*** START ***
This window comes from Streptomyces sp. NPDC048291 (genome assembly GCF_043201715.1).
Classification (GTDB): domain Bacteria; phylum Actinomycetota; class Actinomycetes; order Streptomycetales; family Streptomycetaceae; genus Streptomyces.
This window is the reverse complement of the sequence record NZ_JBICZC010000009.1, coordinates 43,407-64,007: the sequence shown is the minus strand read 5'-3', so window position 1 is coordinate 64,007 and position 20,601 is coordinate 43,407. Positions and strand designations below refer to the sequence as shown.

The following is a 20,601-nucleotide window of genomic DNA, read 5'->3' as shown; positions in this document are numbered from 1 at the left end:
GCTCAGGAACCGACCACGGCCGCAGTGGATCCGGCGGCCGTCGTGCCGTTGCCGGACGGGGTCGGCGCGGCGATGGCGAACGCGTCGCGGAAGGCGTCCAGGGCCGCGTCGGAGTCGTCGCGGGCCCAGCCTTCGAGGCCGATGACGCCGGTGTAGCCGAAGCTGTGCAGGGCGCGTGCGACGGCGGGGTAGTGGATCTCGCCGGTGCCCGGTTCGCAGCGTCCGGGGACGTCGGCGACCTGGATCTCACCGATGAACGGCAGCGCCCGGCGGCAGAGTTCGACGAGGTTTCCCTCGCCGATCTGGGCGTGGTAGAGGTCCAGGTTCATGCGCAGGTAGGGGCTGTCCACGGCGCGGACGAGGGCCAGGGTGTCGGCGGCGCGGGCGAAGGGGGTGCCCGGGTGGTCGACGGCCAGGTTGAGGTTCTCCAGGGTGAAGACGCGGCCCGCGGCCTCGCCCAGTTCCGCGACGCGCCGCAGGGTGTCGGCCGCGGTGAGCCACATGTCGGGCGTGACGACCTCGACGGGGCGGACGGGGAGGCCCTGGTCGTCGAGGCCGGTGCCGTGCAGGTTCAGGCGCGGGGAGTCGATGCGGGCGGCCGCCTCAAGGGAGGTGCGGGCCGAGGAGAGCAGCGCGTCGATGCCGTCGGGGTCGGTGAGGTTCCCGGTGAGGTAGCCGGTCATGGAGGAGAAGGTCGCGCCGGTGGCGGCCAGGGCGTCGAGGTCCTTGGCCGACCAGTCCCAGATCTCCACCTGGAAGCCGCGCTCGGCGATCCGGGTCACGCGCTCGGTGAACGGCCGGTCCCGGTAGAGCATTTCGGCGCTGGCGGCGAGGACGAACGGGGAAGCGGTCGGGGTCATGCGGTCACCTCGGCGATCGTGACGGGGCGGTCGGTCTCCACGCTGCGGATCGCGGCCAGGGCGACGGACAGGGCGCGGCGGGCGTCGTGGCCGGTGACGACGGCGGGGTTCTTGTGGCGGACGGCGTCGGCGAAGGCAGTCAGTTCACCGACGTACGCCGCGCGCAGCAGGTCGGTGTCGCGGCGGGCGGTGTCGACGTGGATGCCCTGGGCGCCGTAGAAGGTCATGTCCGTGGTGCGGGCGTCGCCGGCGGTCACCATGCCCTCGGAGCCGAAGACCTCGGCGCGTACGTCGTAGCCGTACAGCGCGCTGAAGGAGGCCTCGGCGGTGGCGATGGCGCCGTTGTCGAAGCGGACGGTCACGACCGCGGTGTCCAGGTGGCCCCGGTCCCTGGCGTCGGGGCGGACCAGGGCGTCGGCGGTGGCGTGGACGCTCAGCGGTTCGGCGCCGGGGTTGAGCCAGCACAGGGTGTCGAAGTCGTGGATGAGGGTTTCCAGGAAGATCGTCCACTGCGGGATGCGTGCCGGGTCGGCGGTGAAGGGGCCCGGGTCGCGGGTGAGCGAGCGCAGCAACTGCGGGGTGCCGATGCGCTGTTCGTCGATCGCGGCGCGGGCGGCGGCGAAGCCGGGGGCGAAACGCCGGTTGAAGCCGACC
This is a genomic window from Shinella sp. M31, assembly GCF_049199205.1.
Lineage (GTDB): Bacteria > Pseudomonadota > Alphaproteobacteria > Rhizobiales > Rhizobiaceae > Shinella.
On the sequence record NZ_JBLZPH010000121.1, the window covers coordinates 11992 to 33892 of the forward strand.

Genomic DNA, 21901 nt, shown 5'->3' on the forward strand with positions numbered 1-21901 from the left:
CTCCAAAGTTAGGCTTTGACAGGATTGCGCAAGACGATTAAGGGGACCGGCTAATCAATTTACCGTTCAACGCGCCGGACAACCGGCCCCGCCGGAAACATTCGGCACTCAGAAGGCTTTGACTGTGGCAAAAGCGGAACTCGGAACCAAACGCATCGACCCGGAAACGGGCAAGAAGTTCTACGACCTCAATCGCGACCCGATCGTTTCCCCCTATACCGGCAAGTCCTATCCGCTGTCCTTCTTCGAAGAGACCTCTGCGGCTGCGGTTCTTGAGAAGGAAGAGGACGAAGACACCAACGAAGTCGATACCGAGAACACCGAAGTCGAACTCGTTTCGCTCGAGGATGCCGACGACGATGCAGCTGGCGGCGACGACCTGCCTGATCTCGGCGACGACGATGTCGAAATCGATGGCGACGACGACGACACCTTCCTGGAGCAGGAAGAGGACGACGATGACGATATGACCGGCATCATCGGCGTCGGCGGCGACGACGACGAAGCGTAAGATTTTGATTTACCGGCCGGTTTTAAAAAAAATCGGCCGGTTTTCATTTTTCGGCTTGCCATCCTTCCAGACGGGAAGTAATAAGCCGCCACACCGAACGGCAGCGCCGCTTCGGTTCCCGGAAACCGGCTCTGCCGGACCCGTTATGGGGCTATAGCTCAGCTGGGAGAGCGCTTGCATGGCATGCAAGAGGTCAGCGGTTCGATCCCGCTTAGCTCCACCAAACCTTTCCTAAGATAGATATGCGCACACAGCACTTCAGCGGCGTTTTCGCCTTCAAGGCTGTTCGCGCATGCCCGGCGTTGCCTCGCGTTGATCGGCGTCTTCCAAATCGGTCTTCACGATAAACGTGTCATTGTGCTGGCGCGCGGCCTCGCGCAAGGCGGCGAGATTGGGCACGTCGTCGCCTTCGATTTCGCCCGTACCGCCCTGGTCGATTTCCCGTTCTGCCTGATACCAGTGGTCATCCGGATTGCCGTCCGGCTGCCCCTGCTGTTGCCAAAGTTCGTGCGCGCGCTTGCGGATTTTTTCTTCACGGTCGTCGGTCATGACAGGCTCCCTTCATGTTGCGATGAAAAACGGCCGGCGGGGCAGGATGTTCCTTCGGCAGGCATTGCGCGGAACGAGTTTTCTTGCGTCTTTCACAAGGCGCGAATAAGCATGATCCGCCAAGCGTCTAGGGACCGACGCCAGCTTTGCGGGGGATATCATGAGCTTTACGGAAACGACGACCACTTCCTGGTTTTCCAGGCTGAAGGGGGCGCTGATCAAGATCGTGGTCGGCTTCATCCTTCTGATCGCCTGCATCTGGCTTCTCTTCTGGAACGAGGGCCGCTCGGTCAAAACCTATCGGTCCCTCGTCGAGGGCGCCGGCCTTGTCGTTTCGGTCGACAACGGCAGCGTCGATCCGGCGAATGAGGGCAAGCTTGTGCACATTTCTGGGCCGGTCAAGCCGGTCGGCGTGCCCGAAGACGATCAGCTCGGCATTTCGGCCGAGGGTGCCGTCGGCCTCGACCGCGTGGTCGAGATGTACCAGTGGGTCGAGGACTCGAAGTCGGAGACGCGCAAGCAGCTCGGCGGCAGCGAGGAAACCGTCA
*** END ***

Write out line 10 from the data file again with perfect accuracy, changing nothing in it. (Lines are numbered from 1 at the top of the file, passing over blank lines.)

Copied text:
CTCCAAAGTTAGGCTTTGACAGGATTGCGCAAGACGATTAAGGGGACCGGCTAATCAATTTACCGTTCAACGCGCCGGACAACCGGCCCCGCCGGAAACATTCGGCACTCAGAAGGCTTTGACTGTGGCAAAAGCGGAACTCGGAACCAAACGCATCGACCCGGAAACGGGCAAGAAGTTCTACGACCTCAATCGCGACCCGATCGTTTCCCCCTATACCGGCAAGTCCTATCCGCTGTCCTTCTTCGAAGAGACCTCTGCGGCTGCGGTTCTTGAGAAGGAAGAGGACGAAGACACCAACGAAGTCGATACCGAGAACACCGAAGTCGAACTCGTTTCGCTCGAGGATGCCGACGACGATGCAGCTGGCGGCGACGACCTGCCTGATCTCGGCGACGACGATGTCGAAATCGATGGCGACGACGACGACACCTTCCTGGAGCAGGAAGAGGACGACGATGACGATATGACCGGCATCATCGGCGTCGGCGGCGACGACGACGAAGCGTAAGATTTTGATTTACCGGCCGGTTTTAAAAAAAATCGGCCGGTTTTCATTTTTCGGCTTGCCATCCTTCCAGACGGGAAGTAATAAGCCGCCACACCGAACGGCAGCGCCGCTTCGGTTCCCGGAAACCGGCTCTGCCGGACCCGTTATGGGGCTATAGCTCAGCTGGGAGAGCGCTTGCATGGCATGCAAGAGGTCAGCGGTTCGATCCCGCTTAGCTCCACCAAACCTTTCCTAAGATAGATATGCGCACACAGCACTTCAGCGGCGTTTTCGCCTTCAAGGCTGTTCGCGCATGCCCGGCGTTGCCTCGCGTTGATCGGCGTCTTCCAAATCGGTCTTCACGATAAACGTGTCATTGTGCTGGCGCGCGGCCTCGCGCAAGGCGGCGAGATTGGGCACGTCGTCGCCTTCGATTTCGCCCGTACCGCCCTGGTCGATTTCCCGTTCTGCCTGATACCAGTGGTCATCCGGATTGCCGTCCGGCTGCCCCTGCTGTTGCCAAAGTTCGTGCGCGCGCTTGCGGATTTTTTCTTCACGGTCGTCGGTCATGACAGGCTCCCTTCATGTTGCGATGAAAAACGGCCGGCGGGGCAGGATGTTCCTTCGGCAGGCATTGCGCGGAACGAGTTTTCTTGCGTCTTTCACAAGGCGCGAATAAGCATGATCCGCCAAGCGTCTAGGGACCGACGCCAGCTTTGCGGGGGATATCATGAGCTTTACGGAAACGACGACCACTTCCTGGTTTTCCAGGCTGAAGGGGGCGCTGATCAAGATCGTGGTCGGCTTCATCCTTCTGATCGCCTGCATCTGGCTTCTCTTCTGGAACGAGGGCCGCTCGGTCAAAACCTATCGGTCCCTCGTCGAGGGCGCCGGCCTTGTCGTTTCGGTCGACAACGGCAGCGTCGATCCGGCGAATGAGGGCAAGCTTGTGCACATTTCTGGGCCGGTCAAGCCGGTCGGCGTGCCCGAAGACGATCAGCTCGGCATTTCGGCCGAGGGTGCCGTCGGCCTCGACCGCGTGGTCGAGATGTACCAGTGGGTCGAGGACTCGAAGTCGGAGACGCGCAAGCAGCTCGGCGGCAGCGAGGAAACCGTCA